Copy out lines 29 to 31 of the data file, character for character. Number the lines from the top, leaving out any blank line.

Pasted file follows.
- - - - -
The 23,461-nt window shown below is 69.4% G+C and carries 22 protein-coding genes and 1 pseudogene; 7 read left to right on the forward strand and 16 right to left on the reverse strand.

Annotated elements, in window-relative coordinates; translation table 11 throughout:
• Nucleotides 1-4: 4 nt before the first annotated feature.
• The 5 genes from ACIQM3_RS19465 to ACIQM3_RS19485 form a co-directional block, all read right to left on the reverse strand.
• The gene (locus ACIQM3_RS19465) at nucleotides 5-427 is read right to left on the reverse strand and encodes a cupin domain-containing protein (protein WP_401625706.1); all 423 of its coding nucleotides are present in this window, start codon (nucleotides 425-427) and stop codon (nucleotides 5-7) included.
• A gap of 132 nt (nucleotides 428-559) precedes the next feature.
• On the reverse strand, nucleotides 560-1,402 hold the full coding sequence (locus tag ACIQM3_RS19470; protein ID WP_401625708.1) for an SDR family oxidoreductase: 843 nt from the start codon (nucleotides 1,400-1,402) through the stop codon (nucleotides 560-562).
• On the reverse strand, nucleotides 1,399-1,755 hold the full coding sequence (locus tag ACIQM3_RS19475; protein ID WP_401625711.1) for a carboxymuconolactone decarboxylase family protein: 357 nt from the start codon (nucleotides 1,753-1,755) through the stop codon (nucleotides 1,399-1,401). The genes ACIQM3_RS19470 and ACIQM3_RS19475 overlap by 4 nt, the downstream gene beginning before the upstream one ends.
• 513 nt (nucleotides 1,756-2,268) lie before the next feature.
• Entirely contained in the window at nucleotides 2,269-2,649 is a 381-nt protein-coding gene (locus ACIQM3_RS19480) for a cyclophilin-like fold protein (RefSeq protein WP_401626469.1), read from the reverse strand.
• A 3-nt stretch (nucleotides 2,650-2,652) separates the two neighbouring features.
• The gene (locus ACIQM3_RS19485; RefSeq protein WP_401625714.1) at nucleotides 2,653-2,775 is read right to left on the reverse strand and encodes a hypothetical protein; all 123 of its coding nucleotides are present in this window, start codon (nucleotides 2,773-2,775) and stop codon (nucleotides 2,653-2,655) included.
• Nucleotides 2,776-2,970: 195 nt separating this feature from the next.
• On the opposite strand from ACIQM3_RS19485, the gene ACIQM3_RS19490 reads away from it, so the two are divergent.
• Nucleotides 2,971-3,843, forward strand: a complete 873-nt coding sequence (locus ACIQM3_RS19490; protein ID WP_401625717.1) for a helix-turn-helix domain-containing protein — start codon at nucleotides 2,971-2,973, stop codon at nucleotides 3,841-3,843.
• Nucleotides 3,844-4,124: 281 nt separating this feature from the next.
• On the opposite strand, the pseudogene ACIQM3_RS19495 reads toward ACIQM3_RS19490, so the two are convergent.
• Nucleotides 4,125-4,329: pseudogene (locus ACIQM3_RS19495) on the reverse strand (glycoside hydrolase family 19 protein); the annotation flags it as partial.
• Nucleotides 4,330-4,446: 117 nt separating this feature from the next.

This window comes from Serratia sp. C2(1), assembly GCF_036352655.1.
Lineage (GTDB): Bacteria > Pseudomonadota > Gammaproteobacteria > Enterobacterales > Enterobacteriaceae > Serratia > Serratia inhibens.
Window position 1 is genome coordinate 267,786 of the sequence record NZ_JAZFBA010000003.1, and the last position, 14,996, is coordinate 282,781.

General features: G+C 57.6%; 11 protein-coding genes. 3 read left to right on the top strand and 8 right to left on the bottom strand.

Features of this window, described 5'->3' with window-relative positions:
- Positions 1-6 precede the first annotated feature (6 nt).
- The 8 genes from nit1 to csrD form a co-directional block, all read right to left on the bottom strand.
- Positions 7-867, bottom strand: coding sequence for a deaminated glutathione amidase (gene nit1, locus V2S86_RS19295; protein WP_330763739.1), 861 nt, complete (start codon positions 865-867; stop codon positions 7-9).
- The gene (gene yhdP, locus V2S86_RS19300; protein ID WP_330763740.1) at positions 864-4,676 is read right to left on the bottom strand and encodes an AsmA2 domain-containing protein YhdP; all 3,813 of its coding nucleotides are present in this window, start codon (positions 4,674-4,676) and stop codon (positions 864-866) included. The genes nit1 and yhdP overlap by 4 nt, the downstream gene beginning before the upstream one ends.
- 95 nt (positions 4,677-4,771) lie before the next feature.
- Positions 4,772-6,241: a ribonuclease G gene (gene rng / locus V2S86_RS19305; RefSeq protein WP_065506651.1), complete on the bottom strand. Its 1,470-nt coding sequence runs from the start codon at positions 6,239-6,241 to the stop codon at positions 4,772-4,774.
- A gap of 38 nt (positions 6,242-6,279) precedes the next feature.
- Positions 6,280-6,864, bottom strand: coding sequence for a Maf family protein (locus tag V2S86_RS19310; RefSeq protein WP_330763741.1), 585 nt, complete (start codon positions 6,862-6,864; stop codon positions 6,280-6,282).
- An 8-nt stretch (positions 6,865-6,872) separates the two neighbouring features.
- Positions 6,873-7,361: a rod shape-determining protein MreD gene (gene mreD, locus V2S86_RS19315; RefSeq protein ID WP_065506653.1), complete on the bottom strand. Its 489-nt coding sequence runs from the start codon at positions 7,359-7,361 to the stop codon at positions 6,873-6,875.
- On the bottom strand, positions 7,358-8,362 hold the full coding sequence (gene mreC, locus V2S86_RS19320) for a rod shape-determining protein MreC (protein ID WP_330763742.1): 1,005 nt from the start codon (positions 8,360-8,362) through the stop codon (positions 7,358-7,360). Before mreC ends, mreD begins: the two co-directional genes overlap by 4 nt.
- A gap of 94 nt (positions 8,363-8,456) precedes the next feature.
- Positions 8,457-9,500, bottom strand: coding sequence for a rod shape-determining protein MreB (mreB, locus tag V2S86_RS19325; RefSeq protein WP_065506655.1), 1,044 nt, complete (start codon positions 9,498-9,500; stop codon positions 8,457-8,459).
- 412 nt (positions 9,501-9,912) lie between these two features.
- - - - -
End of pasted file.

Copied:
- 95 nt (positions 4,677-4,771) lie before the next feature.
- Positions 4,772-6,241: a ribonuclease G gene (gene rng / locus V2S86_RS19305; RefSeq protein WP_065506651.1), complete on the bottom strand. Its 1,470-nt coding sequence runs from the start codon at positions 6,239-6,241 to the stop codon at positions 4,772-4,774.
- A gap of 38 nt (positions 6,242-6,279) precedes the next feature.